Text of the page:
General Motors said last week that it was recalling more than 700,000 vehicles because of a problem with the ignition switch.
GM said six people had been killed in accidents.
But CBS News has learned GM’s recall is coming 10 years after the defect was first discovered and seven years after people began to die.
On Oct. 24, 2006, a compact car went off the road in St. Croix County, Wis.
Two teenage girls were killed when a Chevrolet Cobalt went off the road in Wisconsin
Two teenagers were killed: 18-year-old Natasha Weigel and Margie Beskau’s 15-year-old daughter, Amy. “There’s days that I am fine, days that I can function,” Beskau said. “But there’s just as many bad days where you just want to cry all day.”
There was no drinking involved, no other cars on the road. Weather was determined not to be a factor.
The parents of the two teenagers are still searching for answers
No one was wearing a seat belt, but an investigation found the airbags never deployed, and the ignition switch was found in the accessory position, meaning the car likely did not have power when it crashed. No power steering, no power brakes, no airbags.Natasha’s stepfather, Ken Rimer, has spent the last eight years looking for answers.
“Every day we go: ‘I wonder what happened?'” he said.
No one has ever told him.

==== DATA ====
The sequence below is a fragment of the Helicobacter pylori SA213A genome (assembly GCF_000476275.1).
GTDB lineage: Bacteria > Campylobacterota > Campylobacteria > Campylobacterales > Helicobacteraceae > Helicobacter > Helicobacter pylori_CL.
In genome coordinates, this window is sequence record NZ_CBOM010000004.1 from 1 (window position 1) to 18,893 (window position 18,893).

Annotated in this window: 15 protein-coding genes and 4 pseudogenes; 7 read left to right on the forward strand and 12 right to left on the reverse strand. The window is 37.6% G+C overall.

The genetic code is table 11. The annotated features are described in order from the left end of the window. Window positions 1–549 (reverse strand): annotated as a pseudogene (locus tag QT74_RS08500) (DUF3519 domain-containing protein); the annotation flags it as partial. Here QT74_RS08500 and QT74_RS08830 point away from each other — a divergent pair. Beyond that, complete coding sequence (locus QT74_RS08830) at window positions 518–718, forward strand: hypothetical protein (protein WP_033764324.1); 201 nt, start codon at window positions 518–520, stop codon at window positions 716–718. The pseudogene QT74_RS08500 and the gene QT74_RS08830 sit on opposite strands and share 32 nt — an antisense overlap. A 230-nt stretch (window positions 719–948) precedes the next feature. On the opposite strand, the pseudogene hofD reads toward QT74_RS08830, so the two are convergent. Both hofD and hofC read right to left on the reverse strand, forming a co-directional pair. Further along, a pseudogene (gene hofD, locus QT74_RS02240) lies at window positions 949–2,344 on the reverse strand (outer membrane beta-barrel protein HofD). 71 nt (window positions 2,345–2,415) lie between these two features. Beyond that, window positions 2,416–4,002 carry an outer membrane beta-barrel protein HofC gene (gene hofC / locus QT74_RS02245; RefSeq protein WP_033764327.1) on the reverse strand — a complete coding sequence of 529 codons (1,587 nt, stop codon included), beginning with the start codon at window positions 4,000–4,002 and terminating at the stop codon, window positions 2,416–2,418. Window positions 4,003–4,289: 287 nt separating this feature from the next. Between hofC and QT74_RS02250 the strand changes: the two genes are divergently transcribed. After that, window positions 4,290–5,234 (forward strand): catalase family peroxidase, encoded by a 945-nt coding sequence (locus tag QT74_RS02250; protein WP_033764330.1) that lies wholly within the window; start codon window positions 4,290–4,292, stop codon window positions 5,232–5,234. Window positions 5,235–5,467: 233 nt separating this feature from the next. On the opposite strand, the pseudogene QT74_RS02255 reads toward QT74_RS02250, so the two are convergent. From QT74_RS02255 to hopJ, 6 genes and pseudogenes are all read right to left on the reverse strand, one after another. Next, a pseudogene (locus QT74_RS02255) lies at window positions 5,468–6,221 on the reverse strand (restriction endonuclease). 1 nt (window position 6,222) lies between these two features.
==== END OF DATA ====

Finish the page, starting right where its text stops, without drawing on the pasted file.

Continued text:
The girls were in a 2005 Chevrolet Cobalt, a vehicle included in that massive recall of more than 700,000 cars just last week, because GM says a heavy key ring or sudden jarring can switch the car off.
More than 700,000 cars are recalled
Now, in a letter sent to the Department of Transportation by the family of another person who died in a Cobalt – a 29-year-old nurse in Georgia named Brooke Melton – lawyers charge GM knew about the ignition defect in 2004.A service bulletin was posted to dealers by GM in 2005 in case customers complained, saying “there is potential for the driver to inadvertently turn off the ignition….the concern is more likely to occur if the driver is short and has a large and or heavy key chain.”
But the cars kept being manufactured, without a fix, and none were called back.
Joan Claybrook is the former head of the National Highway Traffic Safety Administration.
“This is an immoral act by General Motors to cover up this defect, not tell people and then the result was inevitable, that people were going to die and be injured and that to me is unconscionable,” she said. “It’s like throwing an airplane passenger out without a parachute.”
CBS News asked GM for a comment on camera. The company declined.
When CBS News asked last week why the recall wasn’t issued a decade ago, the company said: “The incident rate was very low with no growing trend.”
Eighteen-year-old Natasha Weigel was killed when the Chevrolet Cobalt went off the road
It added today: “The safety of our customers is paramount. Given our present understanding of the 2005-2007 cobalt ignition switch torque capabilities, we have announced a recall.”Families who lost loved ones may be getting answers.
Margie Beskau’s 15-year-old daughter, Amy, also died
“It made me angry,” Beskau said. “They knew something was wrong with the car before the accident. I just don’t understand how they can knowingly put these cars out and still let people drive them. This is my child. This is my baby girl.”Natasha and Amy’s deaths are two of six that have been linked to the ignition issue. The company stopped making the Cobalt in 2010, but there are still more than a half a million on the road.